When walking into an art gallery, I enjoy immediately being confronted by the question, “but is it art?”
I don’t mean from a philosophical or aesthetic perspective, I mean, is that figure in a luminous vest curated or has it been called to fix the plug sockets.
It didn’t take long to ascertain that this was a man with a drill checking plugs, not a performance. You may contest me and say, “but isn’t life itself a performance”, and I’ll reply, “I can’t hear you, I typed this earlier and I am somewhere else now, and what I mean is that Elizabeth Price didn’t choose and place this man of electrical abilities”.
The electrician complimented the Gavin Turk artwork beside him. Nomad is a bronze cast of an occupied sleeping bag.
It is a work you are desperate touch. It looks so like a dirty sleeping bag made of polyester and other 1950s material wonders, but we know it is solid. The more you look at it, the more you imagine who may be inside. When the gallery is very quiet, there is a hint of apprehension that it may suddenly burst into life like the hessian sack in the terrifying but artful torture film, Audition.
Elizabeth price has curated four rooms – Sleeping, Working, Mourning and Dancing. It may be sadly instructional that my favourite on both visits has been Sleeping. This is partly Charles Laughton’s fault. Projected on the wall is the beautiful and haunting Pretty Fly song from Night of the Hunter.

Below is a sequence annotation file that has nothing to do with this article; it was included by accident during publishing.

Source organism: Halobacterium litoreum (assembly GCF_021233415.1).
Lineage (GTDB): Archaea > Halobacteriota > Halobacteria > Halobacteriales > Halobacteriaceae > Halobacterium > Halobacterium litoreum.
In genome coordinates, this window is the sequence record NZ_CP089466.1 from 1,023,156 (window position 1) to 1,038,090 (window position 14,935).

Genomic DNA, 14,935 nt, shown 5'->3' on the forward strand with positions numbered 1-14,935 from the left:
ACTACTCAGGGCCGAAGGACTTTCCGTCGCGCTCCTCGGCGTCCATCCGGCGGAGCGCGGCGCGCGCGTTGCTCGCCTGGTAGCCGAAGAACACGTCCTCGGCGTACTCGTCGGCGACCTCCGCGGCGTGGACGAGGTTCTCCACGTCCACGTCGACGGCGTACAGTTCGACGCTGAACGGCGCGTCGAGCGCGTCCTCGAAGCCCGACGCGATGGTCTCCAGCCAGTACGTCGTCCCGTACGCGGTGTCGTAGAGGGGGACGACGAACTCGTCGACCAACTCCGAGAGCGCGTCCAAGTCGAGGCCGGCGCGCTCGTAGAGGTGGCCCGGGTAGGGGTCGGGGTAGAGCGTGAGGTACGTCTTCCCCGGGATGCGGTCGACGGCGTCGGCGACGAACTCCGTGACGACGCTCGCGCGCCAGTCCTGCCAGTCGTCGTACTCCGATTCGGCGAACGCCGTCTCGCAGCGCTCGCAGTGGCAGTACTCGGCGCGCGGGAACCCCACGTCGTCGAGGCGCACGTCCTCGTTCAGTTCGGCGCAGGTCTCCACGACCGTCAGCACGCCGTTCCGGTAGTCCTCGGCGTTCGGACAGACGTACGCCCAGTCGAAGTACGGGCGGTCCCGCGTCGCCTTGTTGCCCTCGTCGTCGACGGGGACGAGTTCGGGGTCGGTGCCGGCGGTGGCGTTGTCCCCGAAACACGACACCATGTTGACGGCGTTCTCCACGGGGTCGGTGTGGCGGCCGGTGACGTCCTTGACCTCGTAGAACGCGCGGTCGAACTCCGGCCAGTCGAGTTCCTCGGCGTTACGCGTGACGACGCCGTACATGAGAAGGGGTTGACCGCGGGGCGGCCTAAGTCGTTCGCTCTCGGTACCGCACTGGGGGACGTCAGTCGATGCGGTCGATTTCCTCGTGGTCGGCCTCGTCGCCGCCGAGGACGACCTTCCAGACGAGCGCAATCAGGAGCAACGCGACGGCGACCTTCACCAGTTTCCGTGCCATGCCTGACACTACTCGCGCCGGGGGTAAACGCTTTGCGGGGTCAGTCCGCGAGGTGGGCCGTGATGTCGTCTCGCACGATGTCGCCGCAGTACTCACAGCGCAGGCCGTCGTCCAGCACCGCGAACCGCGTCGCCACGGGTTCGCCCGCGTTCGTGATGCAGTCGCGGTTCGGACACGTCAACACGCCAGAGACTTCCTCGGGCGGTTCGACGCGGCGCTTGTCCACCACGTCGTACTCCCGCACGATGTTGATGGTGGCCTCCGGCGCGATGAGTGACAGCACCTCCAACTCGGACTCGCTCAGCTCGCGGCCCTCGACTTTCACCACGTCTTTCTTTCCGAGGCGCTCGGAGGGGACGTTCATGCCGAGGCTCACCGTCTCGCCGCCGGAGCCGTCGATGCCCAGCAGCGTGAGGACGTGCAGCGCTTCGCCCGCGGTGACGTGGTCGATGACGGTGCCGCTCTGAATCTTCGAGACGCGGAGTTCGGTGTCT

Anytime I witness even a smidgen of this masterpiece, I am hamstrung with confusion by the fact it was a critical and commercial failure on first release. I need to see it on the big screen almost immediately.
In a Dream You Saw A Way to Survive And You Were Full of Joy, a quote from Neo Conceptual artist Jenny Holzer (I have just typed a term I cannot define). Beneath this quote is Kenneth Armitage’s Figure Lying On Its Side (no.5) which reminded me that I hope never to wake up and find myself transformed into an insect.
Elizabeth Price is an admirer of Henry Moore and his drawings can be found in Sleeping and Working. I think I prefer his shapes as drawings than as sculptures, and this is why I am not the sort of person to professionally discuss art. It may be that I see some similarities to the gloomier pictures of Raymond Briggs (and what a man he is to deliver to his publisher the traumatic nuclear apocalypse drama When the Wind Blows as a follow up to The Snowman).
One wall highlights the sleep of the homeless, both in London and South Africa. A century old photo shows vagrants asleep and dotted across Green Park like the corpses the absent-minded gravedigger forgot. In the background is an ornate house. Lately, I have taken to staring at pictures of old houses and briefly imagining that on second examination there is a figure in the window that wasn’t there on first look. I realise it is me, am I strangled or strangling. I must stop reading MR James. It is ever since I bought that book on Ritual Animal Disguises (best purchase this week, can you see me in the window?).